Five older residences on surface footings and in close proximity to an active escarpment were rated as at medium risk.
A further 24 erosion scarps were classed as medium risk and requiring some rehabilitation.
“Public safety is the immediate priority and a clean-up of the entire beach frontage is required to remove debris, inappropriate material and illegal or dangerous constructions from the public beach,” the report said.
The report said erosion had removed the dune and beach berm along the centre section of the beach, exposed ad hoc protection works along the beach, much of which was placed during the 1970s, and reactivated the high erosion escarpment (up to 6m steep and unstable).
The erosion event exposed old and inappropriate materials on the beach (and in the face of unstable slopes), the report said.
“It has also added further debris to the beach as more recent works on private land and the public beach have failed.
“Immediate response to reduce these risks is warranted.
“This is an opportunity to remove inappropriate materials from the beach before they can be incorporated and buried during beach recovery.
“This only raises the risk of them being exposed once more during future erosion events and they can pose an ongoing risk to beach users into the future.
“This work should be commenced immediately on the lower beach face but with care taken not to disturb high and/or unstable slopes.”
Materials identified in the report included loose rock, timber (some with protruding nails and bolts), broken glass and fittings, steel stakes and frameworks, exposed concrete, broken reinforced concrete with reinforcing protruding, and broken concrete stairways.
“There are also environmentally inappropriate materials exposed which should be removed as the opportunity is presented.
“This includes small amounts of potentially asbestos based material.
“The material observed is in very small quantities and is likely to be readily removed by hand “There is the possibility that larger pieces may exist within the unstable slopes or within the beach berm material.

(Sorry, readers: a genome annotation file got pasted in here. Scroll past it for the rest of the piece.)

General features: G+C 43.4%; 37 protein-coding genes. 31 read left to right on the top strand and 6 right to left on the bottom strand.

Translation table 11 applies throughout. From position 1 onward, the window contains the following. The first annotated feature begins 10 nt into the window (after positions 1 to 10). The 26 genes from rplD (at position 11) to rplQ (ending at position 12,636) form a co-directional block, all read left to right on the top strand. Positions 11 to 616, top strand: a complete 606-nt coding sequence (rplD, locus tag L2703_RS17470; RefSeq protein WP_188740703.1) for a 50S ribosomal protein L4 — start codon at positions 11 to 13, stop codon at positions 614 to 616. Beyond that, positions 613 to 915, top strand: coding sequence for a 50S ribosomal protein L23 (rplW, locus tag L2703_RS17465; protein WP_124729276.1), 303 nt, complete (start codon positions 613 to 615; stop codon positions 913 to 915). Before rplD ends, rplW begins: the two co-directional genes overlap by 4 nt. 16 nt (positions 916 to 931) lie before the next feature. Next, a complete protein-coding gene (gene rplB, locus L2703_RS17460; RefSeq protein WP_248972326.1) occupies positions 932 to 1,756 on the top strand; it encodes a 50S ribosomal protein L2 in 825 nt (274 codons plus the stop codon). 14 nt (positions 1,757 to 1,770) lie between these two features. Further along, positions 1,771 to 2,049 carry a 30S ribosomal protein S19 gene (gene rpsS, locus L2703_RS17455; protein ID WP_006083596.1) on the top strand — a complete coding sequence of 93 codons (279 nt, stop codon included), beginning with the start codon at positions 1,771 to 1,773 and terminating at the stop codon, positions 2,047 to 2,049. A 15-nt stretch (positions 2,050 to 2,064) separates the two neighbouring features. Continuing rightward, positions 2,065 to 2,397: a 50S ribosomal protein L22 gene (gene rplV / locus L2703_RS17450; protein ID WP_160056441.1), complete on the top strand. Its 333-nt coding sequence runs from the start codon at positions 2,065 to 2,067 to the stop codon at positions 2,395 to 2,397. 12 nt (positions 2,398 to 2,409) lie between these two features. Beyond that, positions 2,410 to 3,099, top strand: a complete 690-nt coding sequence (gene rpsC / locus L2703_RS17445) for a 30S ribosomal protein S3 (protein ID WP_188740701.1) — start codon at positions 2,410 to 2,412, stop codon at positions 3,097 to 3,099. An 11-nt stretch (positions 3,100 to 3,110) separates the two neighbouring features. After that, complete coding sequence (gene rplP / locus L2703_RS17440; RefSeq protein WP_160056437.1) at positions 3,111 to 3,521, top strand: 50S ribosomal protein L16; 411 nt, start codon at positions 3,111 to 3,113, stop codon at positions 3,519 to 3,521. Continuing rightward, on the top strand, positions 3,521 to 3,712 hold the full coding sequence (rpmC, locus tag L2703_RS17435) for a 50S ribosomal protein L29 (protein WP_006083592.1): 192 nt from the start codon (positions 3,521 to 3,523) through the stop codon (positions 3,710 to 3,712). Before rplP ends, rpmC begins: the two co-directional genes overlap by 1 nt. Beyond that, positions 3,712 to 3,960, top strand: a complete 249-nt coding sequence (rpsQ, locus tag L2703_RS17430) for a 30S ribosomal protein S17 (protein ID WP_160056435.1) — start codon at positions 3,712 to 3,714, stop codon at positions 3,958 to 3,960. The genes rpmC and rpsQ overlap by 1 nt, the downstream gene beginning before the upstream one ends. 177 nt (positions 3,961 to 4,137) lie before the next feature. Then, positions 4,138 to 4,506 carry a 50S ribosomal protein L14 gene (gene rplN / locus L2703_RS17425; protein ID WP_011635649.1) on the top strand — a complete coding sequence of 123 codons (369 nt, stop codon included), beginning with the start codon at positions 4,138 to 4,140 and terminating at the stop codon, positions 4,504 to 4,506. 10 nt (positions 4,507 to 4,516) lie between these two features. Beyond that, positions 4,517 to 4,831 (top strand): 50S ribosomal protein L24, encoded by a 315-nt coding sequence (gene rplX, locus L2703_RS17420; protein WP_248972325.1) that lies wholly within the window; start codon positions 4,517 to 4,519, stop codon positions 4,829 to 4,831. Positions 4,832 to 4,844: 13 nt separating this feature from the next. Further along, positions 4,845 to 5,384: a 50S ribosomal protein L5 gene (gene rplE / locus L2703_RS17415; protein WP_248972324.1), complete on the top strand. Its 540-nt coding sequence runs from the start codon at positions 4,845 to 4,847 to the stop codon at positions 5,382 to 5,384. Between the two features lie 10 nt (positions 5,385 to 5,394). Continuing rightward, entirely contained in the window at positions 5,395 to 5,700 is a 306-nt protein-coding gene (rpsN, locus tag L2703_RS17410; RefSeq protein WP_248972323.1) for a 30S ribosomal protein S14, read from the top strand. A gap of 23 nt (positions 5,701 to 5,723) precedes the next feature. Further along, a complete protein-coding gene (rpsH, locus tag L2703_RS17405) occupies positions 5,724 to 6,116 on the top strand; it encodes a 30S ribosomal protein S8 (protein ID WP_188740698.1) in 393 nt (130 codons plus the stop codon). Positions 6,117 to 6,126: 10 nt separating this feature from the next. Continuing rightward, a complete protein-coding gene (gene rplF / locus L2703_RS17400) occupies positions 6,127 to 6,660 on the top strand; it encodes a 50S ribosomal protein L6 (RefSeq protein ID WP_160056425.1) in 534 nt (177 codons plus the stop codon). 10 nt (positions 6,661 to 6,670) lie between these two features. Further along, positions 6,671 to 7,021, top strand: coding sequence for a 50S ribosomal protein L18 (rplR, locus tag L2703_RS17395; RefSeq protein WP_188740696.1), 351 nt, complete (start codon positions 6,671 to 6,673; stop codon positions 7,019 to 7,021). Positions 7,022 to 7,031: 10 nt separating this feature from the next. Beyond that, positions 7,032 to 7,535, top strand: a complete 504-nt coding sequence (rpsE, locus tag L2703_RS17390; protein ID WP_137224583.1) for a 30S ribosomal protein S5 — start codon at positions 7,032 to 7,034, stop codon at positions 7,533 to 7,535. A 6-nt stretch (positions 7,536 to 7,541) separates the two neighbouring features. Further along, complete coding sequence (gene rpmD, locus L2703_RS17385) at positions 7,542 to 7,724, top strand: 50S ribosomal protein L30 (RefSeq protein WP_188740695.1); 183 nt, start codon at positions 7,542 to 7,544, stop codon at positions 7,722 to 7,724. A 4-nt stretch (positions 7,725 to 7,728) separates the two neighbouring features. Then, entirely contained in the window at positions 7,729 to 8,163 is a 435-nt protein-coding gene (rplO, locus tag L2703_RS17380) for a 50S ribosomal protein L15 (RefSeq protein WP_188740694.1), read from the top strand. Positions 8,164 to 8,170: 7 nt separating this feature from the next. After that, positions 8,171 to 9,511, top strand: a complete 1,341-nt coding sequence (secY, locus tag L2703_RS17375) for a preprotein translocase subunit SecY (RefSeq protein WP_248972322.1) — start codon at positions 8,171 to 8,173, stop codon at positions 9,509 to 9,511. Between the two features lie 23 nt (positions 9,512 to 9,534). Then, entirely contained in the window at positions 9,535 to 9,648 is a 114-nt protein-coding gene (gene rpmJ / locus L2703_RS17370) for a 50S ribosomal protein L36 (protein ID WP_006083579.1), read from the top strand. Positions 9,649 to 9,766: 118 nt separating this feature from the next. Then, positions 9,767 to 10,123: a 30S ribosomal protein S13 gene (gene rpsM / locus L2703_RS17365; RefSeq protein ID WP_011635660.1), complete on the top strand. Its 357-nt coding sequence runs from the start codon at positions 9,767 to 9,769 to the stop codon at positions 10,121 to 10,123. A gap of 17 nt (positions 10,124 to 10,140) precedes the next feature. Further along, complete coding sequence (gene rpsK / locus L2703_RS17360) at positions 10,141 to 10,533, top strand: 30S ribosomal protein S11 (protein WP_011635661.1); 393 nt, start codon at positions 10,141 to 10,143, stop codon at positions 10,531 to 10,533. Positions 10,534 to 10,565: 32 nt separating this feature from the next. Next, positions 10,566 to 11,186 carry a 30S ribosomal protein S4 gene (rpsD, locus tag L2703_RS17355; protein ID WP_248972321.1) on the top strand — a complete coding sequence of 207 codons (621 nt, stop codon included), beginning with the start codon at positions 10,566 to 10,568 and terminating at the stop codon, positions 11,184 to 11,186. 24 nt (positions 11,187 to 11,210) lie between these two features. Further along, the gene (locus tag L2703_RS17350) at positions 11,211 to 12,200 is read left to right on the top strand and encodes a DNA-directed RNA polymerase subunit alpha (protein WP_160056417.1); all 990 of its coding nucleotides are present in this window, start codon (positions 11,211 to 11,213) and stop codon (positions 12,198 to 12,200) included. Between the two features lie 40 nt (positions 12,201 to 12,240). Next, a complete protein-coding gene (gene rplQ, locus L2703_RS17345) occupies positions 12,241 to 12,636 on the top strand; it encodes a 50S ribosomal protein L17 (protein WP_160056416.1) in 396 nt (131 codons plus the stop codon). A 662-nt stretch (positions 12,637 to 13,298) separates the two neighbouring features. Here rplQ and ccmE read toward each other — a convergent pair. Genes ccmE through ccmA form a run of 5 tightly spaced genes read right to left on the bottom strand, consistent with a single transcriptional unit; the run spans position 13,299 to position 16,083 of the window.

“Rubber tyres are also exposed as part of early protection works.
“These are considered harmful in the marine environment… they can become mobile under wave action and should be removed.”
The report said that irrespective of whether the materials were located on private land or the public beach “it poses an ongoing hazard and needs to be removed.
“Much of this material is an ongoing risk to beach users and will most likely need to be addressed by property owners under direction from Council.
“This includes failed fencing, accessways, lighting, electrical connections, garden lighting, decking, protection works including failed concrete retaining walls and large boulders, and undermined trees.
The report recommended Council remove the seaward ends of paths built from private properties to access the beach.
“The opportunity now exists for them to be removed and not replaced”.
It said Council needed to identify the seaward property boundaries as a priority, to ensure it could require property owners to address issues on their properties.
The preferred long term management strategy emanating from the Coastal Zone Management plan “should be pursued as a priority, as the risk to developments has not passed”, the report concluded.
Wamberal Beach NSW Storm Erosion Remediation, Jun 2016
Coastal Environment Pty Ltd
Jackie Pearson, journalist